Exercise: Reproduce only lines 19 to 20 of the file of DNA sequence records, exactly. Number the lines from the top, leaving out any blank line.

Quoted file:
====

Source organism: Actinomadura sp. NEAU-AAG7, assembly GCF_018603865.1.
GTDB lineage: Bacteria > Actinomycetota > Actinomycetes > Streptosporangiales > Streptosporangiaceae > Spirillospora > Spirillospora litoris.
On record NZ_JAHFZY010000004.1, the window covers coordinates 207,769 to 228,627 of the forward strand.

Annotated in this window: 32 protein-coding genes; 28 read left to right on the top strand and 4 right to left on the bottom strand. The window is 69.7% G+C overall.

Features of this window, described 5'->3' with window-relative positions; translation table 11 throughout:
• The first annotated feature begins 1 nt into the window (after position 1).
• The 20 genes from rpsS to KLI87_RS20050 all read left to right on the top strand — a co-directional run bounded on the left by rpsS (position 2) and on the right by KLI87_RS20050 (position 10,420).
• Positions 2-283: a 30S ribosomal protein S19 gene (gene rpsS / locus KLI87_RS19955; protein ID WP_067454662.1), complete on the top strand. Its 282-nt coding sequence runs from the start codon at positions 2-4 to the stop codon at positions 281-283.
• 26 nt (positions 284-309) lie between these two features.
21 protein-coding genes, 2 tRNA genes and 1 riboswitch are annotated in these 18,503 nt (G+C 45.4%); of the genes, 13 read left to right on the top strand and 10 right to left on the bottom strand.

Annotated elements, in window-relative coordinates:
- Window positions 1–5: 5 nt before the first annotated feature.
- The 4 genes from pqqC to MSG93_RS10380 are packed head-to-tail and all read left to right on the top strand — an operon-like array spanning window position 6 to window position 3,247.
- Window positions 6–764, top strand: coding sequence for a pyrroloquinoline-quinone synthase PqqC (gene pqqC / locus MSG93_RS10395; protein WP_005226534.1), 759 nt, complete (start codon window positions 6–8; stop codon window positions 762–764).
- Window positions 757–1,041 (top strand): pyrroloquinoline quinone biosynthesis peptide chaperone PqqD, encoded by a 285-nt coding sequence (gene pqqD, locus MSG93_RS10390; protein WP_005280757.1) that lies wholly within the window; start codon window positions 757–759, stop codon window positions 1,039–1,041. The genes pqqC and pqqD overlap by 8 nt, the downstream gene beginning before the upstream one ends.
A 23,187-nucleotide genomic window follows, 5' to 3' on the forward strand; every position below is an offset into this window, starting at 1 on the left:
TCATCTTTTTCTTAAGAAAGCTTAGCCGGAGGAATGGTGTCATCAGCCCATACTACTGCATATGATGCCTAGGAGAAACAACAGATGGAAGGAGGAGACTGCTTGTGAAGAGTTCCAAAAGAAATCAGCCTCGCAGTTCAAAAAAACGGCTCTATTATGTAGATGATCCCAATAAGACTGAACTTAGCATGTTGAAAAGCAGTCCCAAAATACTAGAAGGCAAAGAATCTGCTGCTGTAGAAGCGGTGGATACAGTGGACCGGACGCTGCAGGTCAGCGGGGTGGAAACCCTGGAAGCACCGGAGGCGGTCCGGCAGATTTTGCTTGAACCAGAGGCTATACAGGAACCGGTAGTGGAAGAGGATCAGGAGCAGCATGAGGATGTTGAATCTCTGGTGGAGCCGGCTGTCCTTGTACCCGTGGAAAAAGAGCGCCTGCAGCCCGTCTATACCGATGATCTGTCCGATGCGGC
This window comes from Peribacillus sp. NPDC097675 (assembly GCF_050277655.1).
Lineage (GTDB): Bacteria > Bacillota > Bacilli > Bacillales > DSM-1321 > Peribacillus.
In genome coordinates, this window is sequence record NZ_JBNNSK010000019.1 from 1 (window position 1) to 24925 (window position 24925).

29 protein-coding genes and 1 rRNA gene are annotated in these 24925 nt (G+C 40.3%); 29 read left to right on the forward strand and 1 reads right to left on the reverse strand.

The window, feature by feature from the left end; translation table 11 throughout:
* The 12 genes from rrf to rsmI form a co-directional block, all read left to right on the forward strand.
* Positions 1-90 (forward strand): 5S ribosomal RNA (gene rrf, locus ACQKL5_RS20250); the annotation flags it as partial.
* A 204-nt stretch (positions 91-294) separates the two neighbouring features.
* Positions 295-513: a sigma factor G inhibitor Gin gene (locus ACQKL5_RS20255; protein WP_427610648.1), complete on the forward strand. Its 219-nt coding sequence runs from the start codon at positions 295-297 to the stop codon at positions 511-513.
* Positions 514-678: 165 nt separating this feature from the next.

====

Lineage (GTDB): Bacteria > Bacillota > Bacilli > Bacillales > DSM-1321 > Peribacillus.
In genome coordinates, this window is sequence record NZ_JBNNSK010000019.1 from 1 (window position 1) to 24925 (window position 24925).